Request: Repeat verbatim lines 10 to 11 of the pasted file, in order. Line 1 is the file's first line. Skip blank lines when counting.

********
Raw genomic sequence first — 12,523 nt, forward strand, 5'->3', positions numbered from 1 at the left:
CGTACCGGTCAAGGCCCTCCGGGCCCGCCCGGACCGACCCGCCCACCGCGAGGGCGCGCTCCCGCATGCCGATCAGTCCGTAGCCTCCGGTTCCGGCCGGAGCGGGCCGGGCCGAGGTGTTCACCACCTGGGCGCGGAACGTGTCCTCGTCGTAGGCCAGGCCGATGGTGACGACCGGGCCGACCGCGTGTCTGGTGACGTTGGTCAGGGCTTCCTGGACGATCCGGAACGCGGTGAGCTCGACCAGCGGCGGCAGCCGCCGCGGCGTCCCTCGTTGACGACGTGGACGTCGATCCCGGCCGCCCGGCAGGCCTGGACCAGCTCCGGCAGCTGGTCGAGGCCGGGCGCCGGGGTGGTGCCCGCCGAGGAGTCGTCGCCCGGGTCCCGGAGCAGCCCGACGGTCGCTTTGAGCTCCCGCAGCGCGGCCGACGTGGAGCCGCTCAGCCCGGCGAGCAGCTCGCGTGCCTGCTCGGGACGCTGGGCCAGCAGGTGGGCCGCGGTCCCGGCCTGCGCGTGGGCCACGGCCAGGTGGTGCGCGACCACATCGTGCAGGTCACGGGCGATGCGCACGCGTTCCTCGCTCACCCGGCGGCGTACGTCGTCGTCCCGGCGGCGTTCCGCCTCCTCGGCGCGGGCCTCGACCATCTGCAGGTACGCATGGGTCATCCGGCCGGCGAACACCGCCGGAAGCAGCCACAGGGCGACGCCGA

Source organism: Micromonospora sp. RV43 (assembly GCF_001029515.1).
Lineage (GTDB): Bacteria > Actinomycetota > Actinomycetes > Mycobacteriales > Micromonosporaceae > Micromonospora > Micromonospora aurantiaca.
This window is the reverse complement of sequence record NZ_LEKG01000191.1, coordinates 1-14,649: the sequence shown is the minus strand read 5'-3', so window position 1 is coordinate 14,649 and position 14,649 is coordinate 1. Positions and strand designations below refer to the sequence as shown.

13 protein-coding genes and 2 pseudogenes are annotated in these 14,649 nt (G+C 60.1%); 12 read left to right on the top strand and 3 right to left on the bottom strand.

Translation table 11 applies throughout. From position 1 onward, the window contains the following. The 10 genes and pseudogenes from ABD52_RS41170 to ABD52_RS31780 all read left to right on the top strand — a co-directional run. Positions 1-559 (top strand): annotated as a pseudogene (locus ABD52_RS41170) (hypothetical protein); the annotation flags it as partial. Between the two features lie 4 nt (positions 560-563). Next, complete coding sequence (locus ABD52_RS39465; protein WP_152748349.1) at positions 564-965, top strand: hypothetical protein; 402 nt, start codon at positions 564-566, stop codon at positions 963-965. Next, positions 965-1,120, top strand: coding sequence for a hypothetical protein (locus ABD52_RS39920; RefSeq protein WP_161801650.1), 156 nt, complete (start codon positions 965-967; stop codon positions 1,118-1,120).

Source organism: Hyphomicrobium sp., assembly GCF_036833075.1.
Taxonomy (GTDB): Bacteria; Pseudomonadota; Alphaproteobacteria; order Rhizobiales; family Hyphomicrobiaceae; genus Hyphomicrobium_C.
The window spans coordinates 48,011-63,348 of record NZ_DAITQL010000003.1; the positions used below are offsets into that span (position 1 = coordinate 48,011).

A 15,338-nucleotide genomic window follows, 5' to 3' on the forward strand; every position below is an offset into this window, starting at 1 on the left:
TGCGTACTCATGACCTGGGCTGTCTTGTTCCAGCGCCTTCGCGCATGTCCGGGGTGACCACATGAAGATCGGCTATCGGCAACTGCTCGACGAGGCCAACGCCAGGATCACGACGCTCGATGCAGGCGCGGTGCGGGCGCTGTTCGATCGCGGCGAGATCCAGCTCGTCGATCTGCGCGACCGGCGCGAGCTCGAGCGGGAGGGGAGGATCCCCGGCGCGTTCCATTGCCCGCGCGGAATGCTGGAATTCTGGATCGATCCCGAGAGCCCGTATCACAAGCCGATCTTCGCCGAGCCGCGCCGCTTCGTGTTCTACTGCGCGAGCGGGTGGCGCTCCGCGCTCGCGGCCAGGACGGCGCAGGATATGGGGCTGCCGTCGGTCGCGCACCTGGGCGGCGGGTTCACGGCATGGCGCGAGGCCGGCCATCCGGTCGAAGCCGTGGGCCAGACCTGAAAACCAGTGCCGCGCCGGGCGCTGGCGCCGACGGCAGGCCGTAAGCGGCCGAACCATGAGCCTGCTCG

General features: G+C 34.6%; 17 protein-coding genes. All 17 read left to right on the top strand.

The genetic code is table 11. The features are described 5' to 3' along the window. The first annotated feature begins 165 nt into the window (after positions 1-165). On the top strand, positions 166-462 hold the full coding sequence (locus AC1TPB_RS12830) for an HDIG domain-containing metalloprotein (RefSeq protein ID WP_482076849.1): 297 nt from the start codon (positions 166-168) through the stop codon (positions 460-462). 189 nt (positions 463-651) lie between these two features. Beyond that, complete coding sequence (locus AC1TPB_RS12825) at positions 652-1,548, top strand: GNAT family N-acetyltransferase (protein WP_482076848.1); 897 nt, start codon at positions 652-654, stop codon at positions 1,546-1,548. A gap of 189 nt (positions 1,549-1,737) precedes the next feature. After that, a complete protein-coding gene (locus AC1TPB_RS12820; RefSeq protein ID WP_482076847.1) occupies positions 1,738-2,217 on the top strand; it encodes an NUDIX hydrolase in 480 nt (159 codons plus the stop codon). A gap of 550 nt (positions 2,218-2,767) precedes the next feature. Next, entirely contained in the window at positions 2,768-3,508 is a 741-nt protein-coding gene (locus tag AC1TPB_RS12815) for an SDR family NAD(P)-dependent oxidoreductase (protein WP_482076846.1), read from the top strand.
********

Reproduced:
The window spans coordinates 48,011-63,348 of record NZ_DAITQL010000003.1; the positions used below are offsets into that span (position 1 = coordinate 48,011).

A 15,338-nucleotide genomic window follows, 5' to 3' on the forward strand; every position below is an offset into this window, starting at 1 on the left: